Arsenal will find some warm weather during their upcoming winter break trip to Dubai. And, Mikel Arteta will hope, also their spark again.
A mid-season getaway seems like exactly what they need right now, especially if it does the trick and they return refreshed. They looked anything but fresh against Burnley.
Knackered and crestfallen in fact as they slumped to the turf when referee David Coote’s final whistle confirmed the continuation of their start to 2022 that has brought a shuddering halt to the momentum that was building before the turn of the year.
Arsenal hosted Burnley at the Emirates stadium as they looked to continue their push for a Champions League spot
They were held to a draw in their first Premier League game since New Year’s Day after their clash with Spurs was cancelled
They head to the Middle East off the back of five games without a win. In that time they have been dumped out of the FA Cup and Carabao Cup.
Arsenal have come under fire for their controversial request to postpone the North London derby.
The FA’s betting probe into a booking for one of their players is another unwanted headache.
Arteta and his players will be pleased to see the back of this recent period though they will have to wait the best part of three weeks to try and put things right again.
It was an increasingly backs-to-wall display from Burnley but that is when Sean Dyche’s side and defence, led brilliantly by James Tarkowski (above) and Ben Mee in front of Nick Pope, are at their best
Throughout the first half, Arsenal manager Mikel Arteta (above) urged his players to speed things up…but it wasn’t enough
Lacazette created Arsenal’s first real opportunity, playing a one-two with Albert Sambi Lokongo before firing wide
On the flipside for Burnley this was a battling point hard-earned by Burnley on their return to action after their own three-week, Covid-enforced break.
It was an increasingly backs-to-wall display but that is when Sean Dyche’s side and defence, led brilliantly by James Tarkowski and Ben Mee in front of Nick Pope, are at their best.
Burnley had a couple of nearly moments early on via Dwight McNeil’s deflected cross which had Aaron Ramsdale scrambling and Ben Mee’s hooked volley over from a corner routine.
Arsenal: Ramsdale, White, Holding, Gabriel, Tierney, Lokonga, Odegaard, Saka, Smith Rowe, Martinelli, Lacazette. Subs: Leno, Tavares, Chambers, Alebiosu, Patino, Salah-Eddine, Hutchinson, Biereth, Nketiah
Burnley: Pope, Tarkowski, Mee, Brownhill, McNeil, Roberts, Lennon, Westwood, Rodriguez, Pieters, Vydra. Subs: Hennsessy, Lowton, Cork, Gudmundsson, Stephens, Collins, Bardsley, Long, Thomas
For Arsenal much of their play was simply too slow, sideways or backwards.
Throughout the first half, Mikel Arteta urged his players to speed things up. Occasionally they berated each other for a lack of movement ahead or failing to create passing options.
The crowd were restless too and on only a few occasions did Arsenal give them reason to do anything other than groan.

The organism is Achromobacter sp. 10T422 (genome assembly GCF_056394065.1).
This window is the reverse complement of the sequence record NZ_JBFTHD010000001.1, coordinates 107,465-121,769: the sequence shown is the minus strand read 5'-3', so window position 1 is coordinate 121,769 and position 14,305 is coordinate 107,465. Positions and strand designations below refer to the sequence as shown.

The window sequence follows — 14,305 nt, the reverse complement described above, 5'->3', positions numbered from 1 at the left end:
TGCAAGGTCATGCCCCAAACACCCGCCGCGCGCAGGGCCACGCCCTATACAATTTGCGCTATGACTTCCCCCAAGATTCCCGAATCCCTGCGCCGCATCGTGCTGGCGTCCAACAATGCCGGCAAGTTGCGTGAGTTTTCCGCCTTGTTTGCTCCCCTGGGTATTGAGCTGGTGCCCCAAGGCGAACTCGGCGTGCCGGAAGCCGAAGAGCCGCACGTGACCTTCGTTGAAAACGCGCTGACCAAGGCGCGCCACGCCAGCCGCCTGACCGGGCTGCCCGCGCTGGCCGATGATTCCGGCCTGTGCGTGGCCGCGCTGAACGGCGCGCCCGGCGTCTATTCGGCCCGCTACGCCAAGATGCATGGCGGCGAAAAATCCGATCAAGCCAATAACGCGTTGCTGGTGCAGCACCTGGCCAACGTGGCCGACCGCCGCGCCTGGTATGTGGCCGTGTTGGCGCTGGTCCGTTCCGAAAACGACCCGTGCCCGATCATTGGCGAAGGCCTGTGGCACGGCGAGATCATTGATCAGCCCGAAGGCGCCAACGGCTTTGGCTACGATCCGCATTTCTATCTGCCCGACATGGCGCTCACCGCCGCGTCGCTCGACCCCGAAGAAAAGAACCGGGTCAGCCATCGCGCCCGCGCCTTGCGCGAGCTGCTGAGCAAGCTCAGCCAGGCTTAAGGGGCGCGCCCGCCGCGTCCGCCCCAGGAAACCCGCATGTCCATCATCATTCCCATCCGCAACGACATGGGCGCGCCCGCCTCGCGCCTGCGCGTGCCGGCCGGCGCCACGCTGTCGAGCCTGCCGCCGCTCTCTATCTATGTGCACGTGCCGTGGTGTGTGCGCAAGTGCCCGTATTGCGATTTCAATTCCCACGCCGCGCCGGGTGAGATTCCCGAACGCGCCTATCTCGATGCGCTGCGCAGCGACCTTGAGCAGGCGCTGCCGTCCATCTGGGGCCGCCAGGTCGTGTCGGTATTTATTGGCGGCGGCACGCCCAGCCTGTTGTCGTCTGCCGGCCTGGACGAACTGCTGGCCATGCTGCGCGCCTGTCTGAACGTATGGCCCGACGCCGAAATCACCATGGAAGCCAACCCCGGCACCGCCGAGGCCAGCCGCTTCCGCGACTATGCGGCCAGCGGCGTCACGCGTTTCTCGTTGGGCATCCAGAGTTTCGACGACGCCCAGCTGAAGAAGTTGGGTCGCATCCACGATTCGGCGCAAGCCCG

Each time either Alexandre Lacazette or Martin Odegaard were central figures, two players willing to break the structure of the setups on show to inject some urgency into Arsenal’s attacking.
Lacazette dropped into midfield to create Arsenal’s first real opportunity, playing a one-two with Albert Sambi Lokongo before driving forward and firing wide.
Odegaard and Lacazette had efforts blocked by Nick Pope and then Ben Mee respectively in a following flurry of Arsenal activity.
Later in the half, Kieran Tierney fired over after being set up by Lacazette who himself received the ball after some fleet-footed wing play from Bukayo Saka who was having increasing joy up against Erik Pieters.
On the stroke of half-time Saka curled wide following Odegaard’s pass at the end of one of those rare Arsenal moves with a bit of zip in it.
In between all that Arsenal were comfortably kept at bay and well frustrated by Burnley’s game management – or time-wasting, depending on how you see it – and occasionally robust approach.
Ashley Westwood was perhaps fortunate to survive a VAR check after he ended up standing on Tierney’s leg after arriving into a challenge late.
Later in the half, Arsenal’s star performer Kieran Tierney (right) fired over after being set up by team-mate Lacazette
The second half did not get much better for Arsenal. Odegaard – scorer of Arsenal’s free-kick winner at Turf Moor in September – whipped another set-piece onto the roof of the net.
The Norwegian’s corner then found Emile Smith Rowe who forced Pope into a save with a scuffed effort.
In open play, Arsenal’s domination of possession and intent grew but Burnley continued to get the required bodies in the way. When they couldn’t Lacazette’s finishing let him down.
Smith Rowe put the burners on to leave Tarkowski trailing. His cut back seemed perfect for Lacazette but he somehow stabbed wide of an unguarded net with Pope drawn out of his goal.
He was back in position to stop Gabriel’s late effort but it was a tame like Arsenal’s attempts to win the game, in truth.
And they might have even lost it had McNeil punished them following a late Burnley counter rather than flashed his angled drive just inches over the bar.
More to follow…